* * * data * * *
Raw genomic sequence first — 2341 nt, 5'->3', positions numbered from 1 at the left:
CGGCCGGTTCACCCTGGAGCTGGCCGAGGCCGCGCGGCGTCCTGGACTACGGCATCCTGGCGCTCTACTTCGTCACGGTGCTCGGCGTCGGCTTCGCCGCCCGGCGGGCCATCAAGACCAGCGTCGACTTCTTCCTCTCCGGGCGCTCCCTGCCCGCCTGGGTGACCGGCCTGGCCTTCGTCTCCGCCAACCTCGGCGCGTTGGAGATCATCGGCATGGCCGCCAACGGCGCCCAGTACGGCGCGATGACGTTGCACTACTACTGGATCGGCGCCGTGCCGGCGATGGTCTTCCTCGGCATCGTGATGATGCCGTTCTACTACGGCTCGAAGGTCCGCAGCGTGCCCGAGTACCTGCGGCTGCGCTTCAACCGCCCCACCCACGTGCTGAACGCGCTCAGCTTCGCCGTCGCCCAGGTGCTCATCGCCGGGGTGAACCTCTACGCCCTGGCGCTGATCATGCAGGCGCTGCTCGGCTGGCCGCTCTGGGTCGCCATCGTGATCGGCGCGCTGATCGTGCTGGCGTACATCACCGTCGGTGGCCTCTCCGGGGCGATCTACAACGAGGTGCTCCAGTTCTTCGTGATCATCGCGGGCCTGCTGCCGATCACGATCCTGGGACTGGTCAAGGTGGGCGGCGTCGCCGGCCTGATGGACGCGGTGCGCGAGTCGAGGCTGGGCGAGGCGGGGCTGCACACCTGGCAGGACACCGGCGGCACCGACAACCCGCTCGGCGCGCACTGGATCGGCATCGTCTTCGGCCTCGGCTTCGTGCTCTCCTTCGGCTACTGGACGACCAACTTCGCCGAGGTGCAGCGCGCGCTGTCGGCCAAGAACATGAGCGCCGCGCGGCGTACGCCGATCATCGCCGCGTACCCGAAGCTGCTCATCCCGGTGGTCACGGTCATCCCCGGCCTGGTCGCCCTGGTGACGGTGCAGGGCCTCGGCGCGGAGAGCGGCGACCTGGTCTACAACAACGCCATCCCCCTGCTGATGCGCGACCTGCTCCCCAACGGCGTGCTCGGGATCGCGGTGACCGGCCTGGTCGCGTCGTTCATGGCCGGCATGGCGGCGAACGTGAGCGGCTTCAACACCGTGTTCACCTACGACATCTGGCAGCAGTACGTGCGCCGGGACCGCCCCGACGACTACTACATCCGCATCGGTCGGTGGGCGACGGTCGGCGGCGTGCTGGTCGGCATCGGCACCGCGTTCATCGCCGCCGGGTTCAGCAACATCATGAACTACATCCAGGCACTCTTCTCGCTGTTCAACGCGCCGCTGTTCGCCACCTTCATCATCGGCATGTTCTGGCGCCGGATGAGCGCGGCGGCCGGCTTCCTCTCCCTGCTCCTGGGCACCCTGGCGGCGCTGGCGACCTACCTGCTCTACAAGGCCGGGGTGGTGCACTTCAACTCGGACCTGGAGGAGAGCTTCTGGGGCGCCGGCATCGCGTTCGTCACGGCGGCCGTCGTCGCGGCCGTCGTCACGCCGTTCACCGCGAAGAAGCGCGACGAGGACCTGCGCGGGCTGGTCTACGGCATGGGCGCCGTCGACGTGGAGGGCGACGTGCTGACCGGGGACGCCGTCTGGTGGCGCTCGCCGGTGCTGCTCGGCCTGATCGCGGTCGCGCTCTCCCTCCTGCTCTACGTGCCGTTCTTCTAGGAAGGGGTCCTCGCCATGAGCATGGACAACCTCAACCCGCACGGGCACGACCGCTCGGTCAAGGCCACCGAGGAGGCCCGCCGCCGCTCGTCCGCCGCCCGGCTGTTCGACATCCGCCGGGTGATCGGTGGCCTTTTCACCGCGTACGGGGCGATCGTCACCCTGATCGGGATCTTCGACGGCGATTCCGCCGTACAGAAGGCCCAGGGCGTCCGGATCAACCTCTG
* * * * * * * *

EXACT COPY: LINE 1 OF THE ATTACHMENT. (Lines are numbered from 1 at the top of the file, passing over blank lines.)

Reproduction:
Raw genomic sequence first — 2341 nt, 5'->3', positions numbered from 1 at the left: